New Orleans Public Library launches Crescent City Sounds, free music streaming platform highlighting local musicians – NOLA.com
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New Orleans Public Library launches Crescent City Sounds, free music streaming platform highlighting local musicians – NOLA.com

The New Orleans Public Library’s free music streaming platform includes 27 albums by local artists.

Gambit staff writer
The New Orleans Public Library’s free music streaming platform includes 27 albums by local artists.
Crescent City Sounds, the New Orleans Public Library’s free music streaming platform highlighting local artists, is now live. The site currently features 27 albums, including full-length records and EPs by Nesby Phips, Flagboy Giz, Valerie Sassyfras, Craig Klein, Ever More Nest, Micah McKee, New Orleans Nightcrawlers and more.
NOPL earlier this year announced it was launching a music streaming platform to exclusively showcase New Orleans musicians. Each year, the library will open a submission period for up-and-coming and lesser-known musicians to submit an album to be included on the website. Submissions are then approved by a group of community jurors — this year’s group included rapper Alfred Banks, journalist Alison Fensterstock, Jazz Museum curator David Kunian, ethnomusicologist Holly Hobbs, MidCitizen’s Tavia Osbey and librarian Joshua Smith — and accepted artists receive an honorarium.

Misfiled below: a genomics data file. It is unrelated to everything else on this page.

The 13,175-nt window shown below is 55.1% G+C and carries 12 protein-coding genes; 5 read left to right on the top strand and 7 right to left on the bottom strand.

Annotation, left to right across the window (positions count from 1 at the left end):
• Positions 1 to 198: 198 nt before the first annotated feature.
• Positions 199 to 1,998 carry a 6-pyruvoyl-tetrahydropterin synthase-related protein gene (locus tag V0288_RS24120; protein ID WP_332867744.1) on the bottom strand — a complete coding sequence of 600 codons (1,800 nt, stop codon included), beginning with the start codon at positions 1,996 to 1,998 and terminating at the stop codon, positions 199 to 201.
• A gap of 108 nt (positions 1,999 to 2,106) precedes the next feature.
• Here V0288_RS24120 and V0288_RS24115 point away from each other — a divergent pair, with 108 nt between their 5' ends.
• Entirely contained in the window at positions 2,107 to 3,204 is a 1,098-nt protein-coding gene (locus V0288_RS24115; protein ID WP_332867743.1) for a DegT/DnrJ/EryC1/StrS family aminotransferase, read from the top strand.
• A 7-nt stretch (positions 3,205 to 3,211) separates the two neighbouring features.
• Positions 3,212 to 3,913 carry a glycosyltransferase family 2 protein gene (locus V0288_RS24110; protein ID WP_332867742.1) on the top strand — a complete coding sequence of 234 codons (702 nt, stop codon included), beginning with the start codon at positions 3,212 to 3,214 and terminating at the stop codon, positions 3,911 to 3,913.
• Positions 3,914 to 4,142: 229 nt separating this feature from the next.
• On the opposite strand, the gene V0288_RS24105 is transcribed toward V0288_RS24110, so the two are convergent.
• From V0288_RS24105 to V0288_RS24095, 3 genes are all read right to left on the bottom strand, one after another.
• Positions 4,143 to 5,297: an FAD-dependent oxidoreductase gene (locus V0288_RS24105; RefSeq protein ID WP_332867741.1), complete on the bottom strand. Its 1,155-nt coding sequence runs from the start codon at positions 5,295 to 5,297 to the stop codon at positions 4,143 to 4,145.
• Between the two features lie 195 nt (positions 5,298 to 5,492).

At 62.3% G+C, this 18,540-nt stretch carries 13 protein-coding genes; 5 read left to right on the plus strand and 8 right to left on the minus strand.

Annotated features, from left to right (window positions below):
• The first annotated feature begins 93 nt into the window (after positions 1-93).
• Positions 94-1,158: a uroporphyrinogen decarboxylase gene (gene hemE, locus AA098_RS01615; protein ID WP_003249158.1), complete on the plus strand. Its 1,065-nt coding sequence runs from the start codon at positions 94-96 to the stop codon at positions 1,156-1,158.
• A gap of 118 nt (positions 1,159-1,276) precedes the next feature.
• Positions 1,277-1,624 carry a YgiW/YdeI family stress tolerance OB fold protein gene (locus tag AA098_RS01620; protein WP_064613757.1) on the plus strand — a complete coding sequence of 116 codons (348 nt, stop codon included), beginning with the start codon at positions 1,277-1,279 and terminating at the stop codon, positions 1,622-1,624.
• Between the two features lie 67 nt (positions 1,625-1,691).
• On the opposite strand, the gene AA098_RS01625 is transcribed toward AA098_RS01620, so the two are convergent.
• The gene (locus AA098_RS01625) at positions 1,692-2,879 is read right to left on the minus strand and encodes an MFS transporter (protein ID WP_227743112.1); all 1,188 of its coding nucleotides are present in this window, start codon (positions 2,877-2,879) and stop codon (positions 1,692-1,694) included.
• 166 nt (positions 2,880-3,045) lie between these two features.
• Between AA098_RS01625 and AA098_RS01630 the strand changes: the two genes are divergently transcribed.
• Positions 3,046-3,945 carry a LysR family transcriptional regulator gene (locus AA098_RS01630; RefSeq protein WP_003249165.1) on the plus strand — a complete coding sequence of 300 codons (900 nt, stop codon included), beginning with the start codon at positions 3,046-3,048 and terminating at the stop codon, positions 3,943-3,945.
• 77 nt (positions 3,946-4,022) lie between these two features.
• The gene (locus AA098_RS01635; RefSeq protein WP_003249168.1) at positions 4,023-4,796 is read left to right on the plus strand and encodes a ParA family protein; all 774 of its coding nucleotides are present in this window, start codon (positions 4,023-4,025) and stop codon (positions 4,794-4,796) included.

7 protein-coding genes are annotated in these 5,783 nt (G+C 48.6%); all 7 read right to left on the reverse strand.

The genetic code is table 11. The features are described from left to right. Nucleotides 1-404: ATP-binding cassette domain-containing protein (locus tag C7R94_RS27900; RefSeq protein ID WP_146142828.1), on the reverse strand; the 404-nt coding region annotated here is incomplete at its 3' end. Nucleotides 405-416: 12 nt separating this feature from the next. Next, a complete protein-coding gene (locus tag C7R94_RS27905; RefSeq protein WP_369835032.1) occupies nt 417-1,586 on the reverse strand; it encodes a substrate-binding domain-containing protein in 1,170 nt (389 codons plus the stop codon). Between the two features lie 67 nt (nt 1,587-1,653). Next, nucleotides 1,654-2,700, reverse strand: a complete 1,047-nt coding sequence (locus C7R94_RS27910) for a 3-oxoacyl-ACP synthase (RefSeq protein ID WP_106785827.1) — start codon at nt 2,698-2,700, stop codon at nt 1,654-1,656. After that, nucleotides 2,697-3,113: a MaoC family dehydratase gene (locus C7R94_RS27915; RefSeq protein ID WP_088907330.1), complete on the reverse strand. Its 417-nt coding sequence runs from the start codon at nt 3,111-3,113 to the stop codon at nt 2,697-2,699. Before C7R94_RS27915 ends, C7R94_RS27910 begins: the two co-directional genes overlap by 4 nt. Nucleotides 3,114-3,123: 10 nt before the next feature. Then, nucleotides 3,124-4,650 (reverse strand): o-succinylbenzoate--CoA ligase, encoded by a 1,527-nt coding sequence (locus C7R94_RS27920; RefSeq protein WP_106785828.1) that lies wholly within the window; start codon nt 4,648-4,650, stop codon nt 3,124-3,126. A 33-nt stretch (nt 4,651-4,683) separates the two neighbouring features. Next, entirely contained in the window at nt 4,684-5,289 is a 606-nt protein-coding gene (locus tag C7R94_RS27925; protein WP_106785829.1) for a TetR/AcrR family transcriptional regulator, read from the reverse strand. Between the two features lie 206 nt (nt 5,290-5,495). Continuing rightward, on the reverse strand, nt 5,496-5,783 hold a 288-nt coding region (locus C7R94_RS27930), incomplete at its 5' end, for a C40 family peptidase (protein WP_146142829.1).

The inaugural group of Crescent City Sounds artists also includes Egg Yolk Jubilee, Young Fellaz Brass Band, Kaye the Beast, Ted Hefko & The Thousandaires, Dale Dolese, The Scott Stobbe Collection, The Quaalords, Sandra Love and the Reason, Katy Hobgood Ray, Bogue Chitto, Sierra Green and the Soul Machine, Shark Attack, Metronome the City, Saint Mercedes, Swayze, Marina Orchestra, Lynn Drury, Johnny Mastro & Mama’s Boys, Kidnap and T. Guy.
Crescent City Sounds will have a second submission period in 2023. Music will be hosted on Crescent City Sounds for five years, and the license is non-exclusive, so artists retain the rights to do what they want with their music.
“We want the collection to reflect the diversity of the music scene,” Smith told Gambit in May.
Along with the music, Crescent City Sounds hosts bio pages for each musician with links to the artist and band’s social media and websites. There also is a page of New Orleans gig posters from over the years, and users can add images of their own posters to the library’s collection.
Crescent City Sounds can be found at crescentcitysounds.org and is free to use, even without a library card. 

Crescent City Sounds will launch this summer.
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Email Jake Clapp at jclapp@gambitweekly.com
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